Last week I made my Spring trip to Cape May and southern New Jersey. I managed all or part of 5 days birding, plus attending grandchildren's school programs in Philadelphia. I had good birding, and lots of fun with the camera. I will dribble out a few photographic highlights over several posts.
Jake's Landing is on the Delaware Bay north of Cape May about 20 miles. The boat landing is at the end of a dirt road about a half mile from the forest's end in a sea of salt marsh grass. A peaceful and quiet spot, I spent a late afternoon and evening just being there - and trying to get a few birds to hold still.
Seaside Sparrows were all over the marsh and singing their buzzy excuse for a song - but doing so with great enthusiasm. One even chose to sing where he was not just a brown spot on a grass stem somewhere in the marsh.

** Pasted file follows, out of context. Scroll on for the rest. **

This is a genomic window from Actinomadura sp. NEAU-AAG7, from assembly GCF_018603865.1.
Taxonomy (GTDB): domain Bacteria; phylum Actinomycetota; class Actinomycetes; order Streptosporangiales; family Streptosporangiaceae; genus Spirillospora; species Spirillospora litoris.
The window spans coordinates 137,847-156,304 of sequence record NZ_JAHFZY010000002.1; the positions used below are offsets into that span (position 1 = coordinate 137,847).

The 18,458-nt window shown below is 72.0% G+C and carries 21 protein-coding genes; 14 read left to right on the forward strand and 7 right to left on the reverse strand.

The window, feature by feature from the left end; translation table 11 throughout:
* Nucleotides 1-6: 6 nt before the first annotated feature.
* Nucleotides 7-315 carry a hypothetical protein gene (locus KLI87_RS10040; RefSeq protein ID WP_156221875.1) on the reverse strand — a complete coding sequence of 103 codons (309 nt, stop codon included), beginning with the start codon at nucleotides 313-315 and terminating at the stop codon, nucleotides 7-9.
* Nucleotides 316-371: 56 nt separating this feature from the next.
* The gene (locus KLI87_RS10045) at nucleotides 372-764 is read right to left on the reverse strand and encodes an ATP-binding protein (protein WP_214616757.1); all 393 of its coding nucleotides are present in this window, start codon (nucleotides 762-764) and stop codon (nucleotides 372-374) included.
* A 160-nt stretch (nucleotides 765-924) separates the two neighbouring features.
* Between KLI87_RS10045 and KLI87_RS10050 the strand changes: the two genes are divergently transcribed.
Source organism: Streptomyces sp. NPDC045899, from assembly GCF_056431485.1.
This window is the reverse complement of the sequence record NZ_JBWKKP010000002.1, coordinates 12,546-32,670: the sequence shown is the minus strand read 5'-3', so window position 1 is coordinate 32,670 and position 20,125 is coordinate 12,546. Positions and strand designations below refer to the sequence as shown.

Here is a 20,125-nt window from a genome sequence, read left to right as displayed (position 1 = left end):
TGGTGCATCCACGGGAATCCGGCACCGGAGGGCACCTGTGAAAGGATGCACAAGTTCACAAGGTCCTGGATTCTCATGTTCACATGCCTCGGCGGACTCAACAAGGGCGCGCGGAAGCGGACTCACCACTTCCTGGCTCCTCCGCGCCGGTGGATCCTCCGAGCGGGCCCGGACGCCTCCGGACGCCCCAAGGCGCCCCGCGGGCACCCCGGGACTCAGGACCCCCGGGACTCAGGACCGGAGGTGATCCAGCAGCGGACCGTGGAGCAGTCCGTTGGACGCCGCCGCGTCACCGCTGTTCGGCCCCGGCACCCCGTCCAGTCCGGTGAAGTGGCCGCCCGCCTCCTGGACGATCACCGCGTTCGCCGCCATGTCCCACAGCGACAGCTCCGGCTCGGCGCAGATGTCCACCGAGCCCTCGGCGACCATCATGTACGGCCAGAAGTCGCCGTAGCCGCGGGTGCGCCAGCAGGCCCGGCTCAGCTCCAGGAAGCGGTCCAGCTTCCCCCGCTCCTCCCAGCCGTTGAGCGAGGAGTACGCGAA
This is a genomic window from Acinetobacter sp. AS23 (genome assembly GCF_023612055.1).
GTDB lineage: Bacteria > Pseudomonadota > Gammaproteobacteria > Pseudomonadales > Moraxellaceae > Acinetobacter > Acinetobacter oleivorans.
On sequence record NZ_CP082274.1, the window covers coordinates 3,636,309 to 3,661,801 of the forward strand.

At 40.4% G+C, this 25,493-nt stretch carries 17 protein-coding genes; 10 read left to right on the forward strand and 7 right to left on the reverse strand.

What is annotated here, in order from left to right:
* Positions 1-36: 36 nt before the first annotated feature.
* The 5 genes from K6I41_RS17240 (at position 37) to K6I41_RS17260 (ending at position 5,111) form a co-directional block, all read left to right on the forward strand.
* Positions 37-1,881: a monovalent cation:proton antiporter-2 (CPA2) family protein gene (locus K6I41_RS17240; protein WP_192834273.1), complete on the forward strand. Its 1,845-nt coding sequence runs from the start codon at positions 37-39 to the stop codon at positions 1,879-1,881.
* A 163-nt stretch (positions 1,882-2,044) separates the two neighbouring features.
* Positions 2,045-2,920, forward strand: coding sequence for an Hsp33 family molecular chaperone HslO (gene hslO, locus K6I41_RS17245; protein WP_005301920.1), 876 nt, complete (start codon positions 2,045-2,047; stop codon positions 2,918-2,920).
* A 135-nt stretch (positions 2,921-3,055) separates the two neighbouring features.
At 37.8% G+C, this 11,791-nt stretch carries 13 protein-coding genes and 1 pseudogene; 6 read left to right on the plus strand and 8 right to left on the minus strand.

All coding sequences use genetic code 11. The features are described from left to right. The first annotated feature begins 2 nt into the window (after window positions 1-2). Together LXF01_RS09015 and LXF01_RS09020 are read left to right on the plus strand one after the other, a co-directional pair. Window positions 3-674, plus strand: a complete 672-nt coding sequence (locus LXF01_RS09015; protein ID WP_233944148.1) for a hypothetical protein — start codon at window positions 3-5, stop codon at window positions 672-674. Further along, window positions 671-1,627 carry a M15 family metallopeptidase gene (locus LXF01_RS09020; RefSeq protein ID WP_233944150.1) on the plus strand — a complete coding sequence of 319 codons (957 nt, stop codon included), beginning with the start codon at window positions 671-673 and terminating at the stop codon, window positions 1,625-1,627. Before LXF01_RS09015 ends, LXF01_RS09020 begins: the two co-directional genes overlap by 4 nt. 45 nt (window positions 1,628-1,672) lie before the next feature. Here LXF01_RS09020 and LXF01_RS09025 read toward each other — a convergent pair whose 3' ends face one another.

Where song birds proclaim the quality of their genes in song, the Forester's Tern has to demonstrate that he can be a good provider. This gentleman (on the right) has just delivered food to his lady love. She was not always patient with how long it took him to return to her, often vocalizing about his delay from her perch. But now she seems momentarily content (or else she's telling him to go out and get more), but for the moment he is proud of his feat.
Marsh Wrens lined the brush along the road and around the boat launch. Their courtship routine is multifaceted. He does fluttering flight displays, sings without ceasing, and builds nests. Sometimes he tries to do all three at once, plus defend his territory against other wrens and snoopy photographers. This busy bundle of energy had two nests within about ten feet of each other.
Here is an uncharacteristic moment when he was neither singing nor carrying nest material ...
Savannah Sparrows sometimes sit in the open in grassy fields and give you a good look, as did this handsome specimen.